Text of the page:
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According to Japanese Ministry of Environment, leakage of underground septic tank contributes greatly to the pollution of underground water in Japan Cities. In practice, septic tanks contain all types of chemicals and pharmaceutical drugs that people flush down their toilets as well as water. Accordingly, when these tanks leak, water seeps down the pervious underlying rocks eventually ending up in the water trapped in the underlying rocks. As a result, most of the water Japanese rely on becomes contaminated. Seepage from landfills also constitutes a major pollutant of Japan’s underground water. Most of the landfills in Japanese cities carries all types of waste include metals, pharmaceutical, plastics, and decomposable waste. On the vent of rain, water soaks the waste dissolving metals such as lead and phosphorous. With time, this water seeps to the underlying substrata holding underground water (Dwight, et al 98). Consequently, these chemicals accumulate in the underground water resulting into its contamination. Agricultural activities carried out in Japanese irrigation firms also contribute to underground water pollution in California. According to UNEP, most of the firms extensively use fertilizers, herbicides, and pesticides in their firms. Fertilizers contains high levels of phosphorous and nitrogen. Moreover, they contain other metals such as calcium that acts as substrates. Accordingly, most of these pollutants seep into the ground during irrigation. Others such as pesticides wash away into rivers eventually seeping into the ground. Resultantly, these chemicals end up in the water underground where they accumulate leading to its pollution. Lastly, industrial point sources constitute a major underground water pollutant in Japanese. Most industrial waste in Japanese is solid (Helperin, 6). As such, means of disposing them proves costly for most industries. As a result, most of them dispose it illegally leading to accumulation of solid waste rich in heavy metals such as lead. With time, these metals dissolve in water after corrosion eventually seeping into the ground. Moreover, the current rapid growth in semiconductor technology in the country poses a major contributor of underground water pollution in Japan. Chemicals such as trichloroethylene and tetrachloroethylene used to wash and clean integrated circuits are finding its way to Japanese water sources. Overtime, they accumulate in the water underneath leading to pollution.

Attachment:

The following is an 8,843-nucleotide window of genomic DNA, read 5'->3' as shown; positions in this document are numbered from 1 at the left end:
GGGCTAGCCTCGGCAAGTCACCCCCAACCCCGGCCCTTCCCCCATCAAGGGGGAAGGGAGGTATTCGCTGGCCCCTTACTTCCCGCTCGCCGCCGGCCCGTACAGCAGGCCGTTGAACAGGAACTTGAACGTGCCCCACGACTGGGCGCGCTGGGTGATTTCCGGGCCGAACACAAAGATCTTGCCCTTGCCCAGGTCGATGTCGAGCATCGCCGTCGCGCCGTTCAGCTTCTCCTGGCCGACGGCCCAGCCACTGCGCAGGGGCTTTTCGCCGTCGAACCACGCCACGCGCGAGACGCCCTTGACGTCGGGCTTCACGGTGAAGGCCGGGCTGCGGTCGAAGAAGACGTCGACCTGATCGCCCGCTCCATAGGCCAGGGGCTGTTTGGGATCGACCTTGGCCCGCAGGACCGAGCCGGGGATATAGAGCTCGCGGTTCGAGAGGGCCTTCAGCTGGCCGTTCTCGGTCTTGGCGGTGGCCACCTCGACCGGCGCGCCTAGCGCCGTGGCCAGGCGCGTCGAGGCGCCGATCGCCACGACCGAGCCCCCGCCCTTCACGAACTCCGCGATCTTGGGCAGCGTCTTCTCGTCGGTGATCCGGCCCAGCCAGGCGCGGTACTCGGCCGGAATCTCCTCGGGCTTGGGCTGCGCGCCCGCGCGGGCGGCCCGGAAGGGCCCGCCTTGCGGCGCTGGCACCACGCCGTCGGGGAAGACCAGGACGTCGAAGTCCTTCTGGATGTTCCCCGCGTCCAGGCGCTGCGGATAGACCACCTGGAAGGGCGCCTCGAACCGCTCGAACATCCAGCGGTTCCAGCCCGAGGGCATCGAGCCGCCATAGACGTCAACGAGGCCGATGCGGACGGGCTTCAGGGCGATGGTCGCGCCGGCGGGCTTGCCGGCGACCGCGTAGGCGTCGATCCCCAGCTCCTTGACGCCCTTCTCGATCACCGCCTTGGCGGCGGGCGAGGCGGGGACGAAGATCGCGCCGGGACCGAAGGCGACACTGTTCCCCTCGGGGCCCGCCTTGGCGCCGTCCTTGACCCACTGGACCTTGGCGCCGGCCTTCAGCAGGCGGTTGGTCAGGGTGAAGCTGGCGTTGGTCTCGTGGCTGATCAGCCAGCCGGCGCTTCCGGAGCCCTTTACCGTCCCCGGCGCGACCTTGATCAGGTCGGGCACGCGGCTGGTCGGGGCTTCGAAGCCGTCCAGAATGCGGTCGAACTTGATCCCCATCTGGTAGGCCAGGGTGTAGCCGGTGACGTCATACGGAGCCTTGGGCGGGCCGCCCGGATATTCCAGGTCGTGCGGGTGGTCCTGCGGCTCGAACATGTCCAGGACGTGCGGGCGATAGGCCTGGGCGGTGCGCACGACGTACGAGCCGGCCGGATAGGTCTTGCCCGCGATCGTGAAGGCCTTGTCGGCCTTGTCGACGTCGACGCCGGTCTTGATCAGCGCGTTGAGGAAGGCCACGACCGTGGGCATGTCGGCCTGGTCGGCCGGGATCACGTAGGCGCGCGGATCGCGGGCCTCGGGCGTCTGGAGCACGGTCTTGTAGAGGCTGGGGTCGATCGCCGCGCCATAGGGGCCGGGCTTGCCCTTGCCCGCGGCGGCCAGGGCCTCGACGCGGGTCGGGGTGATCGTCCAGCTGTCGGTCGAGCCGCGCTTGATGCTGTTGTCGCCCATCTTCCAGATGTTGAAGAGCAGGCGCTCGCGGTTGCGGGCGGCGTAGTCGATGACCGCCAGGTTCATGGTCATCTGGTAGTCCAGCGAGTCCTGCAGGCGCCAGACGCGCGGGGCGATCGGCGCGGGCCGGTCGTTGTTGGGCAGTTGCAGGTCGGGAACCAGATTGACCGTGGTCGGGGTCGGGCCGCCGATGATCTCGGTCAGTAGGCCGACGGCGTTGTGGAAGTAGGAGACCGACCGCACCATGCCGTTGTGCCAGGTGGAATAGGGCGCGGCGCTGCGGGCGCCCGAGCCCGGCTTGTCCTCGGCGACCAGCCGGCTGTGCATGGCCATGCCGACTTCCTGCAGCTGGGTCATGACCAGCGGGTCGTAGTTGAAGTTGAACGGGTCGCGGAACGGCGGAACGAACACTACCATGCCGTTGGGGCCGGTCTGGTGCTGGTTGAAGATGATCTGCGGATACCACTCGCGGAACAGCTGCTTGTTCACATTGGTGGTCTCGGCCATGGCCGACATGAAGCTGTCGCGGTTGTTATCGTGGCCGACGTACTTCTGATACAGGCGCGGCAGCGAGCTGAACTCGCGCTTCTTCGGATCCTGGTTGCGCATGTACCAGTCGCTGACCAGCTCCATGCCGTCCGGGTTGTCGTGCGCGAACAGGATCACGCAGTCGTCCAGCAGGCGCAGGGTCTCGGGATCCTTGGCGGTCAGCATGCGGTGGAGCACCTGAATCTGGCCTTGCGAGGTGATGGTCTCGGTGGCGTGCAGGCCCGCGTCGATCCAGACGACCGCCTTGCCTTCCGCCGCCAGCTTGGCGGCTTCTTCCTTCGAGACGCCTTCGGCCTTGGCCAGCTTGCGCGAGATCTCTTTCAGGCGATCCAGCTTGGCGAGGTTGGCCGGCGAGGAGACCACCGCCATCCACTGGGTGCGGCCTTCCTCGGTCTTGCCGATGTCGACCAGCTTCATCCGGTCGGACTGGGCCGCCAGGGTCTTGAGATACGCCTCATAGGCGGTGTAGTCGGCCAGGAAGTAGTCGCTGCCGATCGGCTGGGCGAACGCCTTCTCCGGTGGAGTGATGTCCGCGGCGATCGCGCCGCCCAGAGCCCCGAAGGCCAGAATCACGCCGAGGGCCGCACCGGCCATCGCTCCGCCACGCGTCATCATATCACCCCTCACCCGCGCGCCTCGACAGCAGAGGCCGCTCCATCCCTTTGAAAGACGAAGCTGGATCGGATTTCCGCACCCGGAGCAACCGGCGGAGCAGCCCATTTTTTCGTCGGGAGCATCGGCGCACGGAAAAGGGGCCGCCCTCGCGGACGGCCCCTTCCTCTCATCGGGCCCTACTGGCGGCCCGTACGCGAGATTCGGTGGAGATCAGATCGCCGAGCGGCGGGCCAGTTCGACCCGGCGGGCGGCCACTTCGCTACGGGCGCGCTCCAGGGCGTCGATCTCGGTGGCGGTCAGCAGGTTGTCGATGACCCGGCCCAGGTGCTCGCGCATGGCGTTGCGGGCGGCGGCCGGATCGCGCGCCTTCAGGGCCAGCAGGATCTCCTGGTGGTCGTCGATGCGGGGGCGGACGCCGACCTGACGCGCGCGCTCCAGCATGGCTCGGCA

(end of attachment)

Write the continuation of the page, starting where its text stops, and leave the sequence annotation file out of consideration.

Instituting polices requiring those found guilty of contributing to underground water pollution, especially for industries, would help address the issue of water pollution in Japanese cities. The policy would help discourage industries from leaving their waste lying idle for a long time without proper disposal. Consequently, it would be possible to avoid pollution from heavy metals that poses the great danger to the health of Japanese people. Moreover, those who their septic tanks found to be leaking should also pay a penalty for polluting underground water. Resultantly, money raised from these fines should go to compensating those undertaking remedy activities. Secondly, there should be policies to harmonize the activities of the agencies managing underground water resources in Japan. Such agencies include UNEP representatives, Ministry of health services, and Ministry of Environment. Subsequently, the scope and quality of their information will improve by standardizing formatting of the gathered data. As result, the information will help aid data informed decision-making while formulating means of eliminating underground water pollution. Furthermore, requiring all municipalities design concrete enhanced landfills may also help preempt underground water pollution in Japanese cities. Since most of the landfills are naturally occurring depressions or manmade holes, they allow free seepage of pollutants (Dwight, et al 108). To mitigate the effects, the relevant authorities should be required to design modern disposal units cemented. As a result, it will be impossible for the contaminants to seep into the ground and consequently polluting the environment. Lastly, instituting civic education on contamination, its causes, and the effects on the health of Japanese is also policy that would help address the issue. If most of the citizens realize that underground water contamination is real, then rthey will be able to support mitigation activities.